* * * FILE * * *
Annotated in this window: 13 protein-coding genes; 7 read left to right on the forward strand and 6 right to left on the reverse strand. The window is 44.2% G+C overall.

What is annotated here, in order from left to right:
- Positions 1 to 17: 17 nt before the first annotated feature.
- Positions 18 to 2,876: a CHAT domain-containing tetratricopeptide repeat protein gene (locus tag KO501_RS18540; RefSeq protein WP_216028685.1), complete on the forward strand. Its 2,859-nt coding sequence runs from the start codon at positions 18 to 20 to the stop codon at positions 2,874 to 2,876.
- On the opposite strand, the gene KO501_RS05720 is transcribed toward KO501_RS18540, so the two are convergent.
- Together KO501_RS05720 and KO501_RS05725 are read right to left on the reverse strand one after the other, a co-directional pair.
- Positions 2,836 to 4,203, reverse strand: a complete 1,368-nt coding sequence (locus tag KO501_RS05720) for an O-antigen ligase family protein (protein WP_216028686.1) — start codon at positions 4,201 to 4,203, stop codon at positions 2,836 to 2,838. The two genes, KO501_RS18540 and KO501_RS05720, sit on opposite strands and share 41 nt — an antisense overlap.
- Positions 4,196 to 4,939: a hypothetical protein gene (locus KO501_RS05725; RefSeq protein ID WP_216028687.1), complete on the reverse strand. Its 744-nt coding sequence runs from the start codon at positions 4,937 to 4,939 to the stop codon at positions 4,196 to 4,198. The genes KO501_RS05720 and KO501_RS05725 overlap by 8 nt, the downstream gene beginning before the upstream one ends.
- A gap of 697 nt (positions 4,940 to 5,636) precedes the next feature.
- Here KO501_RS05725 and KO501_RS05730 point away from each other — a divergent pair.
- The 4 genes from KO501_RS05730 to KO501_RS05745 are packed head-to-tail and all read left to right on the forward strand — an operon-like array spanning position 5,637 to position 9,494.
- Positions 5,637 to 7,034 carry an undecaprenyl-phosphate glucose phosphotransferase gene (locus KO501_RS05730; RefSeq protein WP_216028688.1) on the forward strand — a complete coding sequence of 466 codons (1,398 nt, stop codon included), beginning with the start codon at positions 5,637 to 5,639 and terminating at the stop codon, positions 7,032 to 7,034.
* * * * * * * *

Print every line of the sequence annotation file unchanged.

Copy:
Annotated in this window: 13 protein-coding genes; 7 read left to right on the forward strand and 6 right to left on the reverse strand. The window is 44.2% G+C overall.

What is annotated here, in order from left to right:
- Positions 1 to 17: 17 nt before the first annotated feature.
- Positions 18 to 2,876: a CHAT domain-containing tetratricopeptide repeat protein gene (locus tag KO501_RS18540; RefSeq protein WP_216028685.1), complete on the forward strand. Its 2,859-nt coding sequence runs from the start codon at positions 18 to 20 to the stop codon at positions 2,874 to 2,876.
- On the opposite strand, the gene KO501_RS05720 is transcribed toward KO501_RS18540, so the two are convergent.
- Together KO501_RS05720 and KO501_RS05725 are read right to left on the reverse strand one after the other, a co-directional pair.
- Positions 2,836 to 4,203, reverse strand: a complete 1,368-nt coding sequence (locus tag KO501_RS05720) for an O-antigen ligase family protein (protein WP_216028686.1) — start codon at positions 4,201 to 4,203, stop codon at positions 2,836 to 2,838. The two genes, KO501_RS18540 and KO501_RS05720, sit on opposite strands and share 41 nt — an antisense overlap.
- Positions 4,196 to 4,939: a hypothetical protein gene (locus KO501_RS05725; RefSeq protein ID WP_216028687.1), complete on the reverse strand. Its 744-nt coding sequence runs from the start codon at positions 4,937 to 4,939 to the stop codon at positions 4,196 to 4,198. The genes KO501_RS05720 and KO501_RS05725 overlap by 8 nt, the downstream gene beginning before the upstream one ends.
- A gap of 697 nt (positions 4,940 to 5,636) precedes the next feature.
- Here KO501_RS05725 and KO501_RS05730 point away from each other — a divergent pair.
- The 4 genes from KO501_RS05730 to KO501_RS05745 are packed head-to-tail and all read left to right on the forward strand — an operon-like array spanning position 5,637 to position 9,494.
- Positions 5,637 to 7,034 carry an undecaprenyl-phosphate glucose phosphotransferase gene (locus KO501_RS05730; RefSeq protein WP_216028688.1) on the forward strand — a complete coding sequence of 466 codons (1,398 nt, stop codon included), beginning with the start codon at positions 5,637 to 5,639 and terminating at the stop codon, positions 7,032 to 7,034.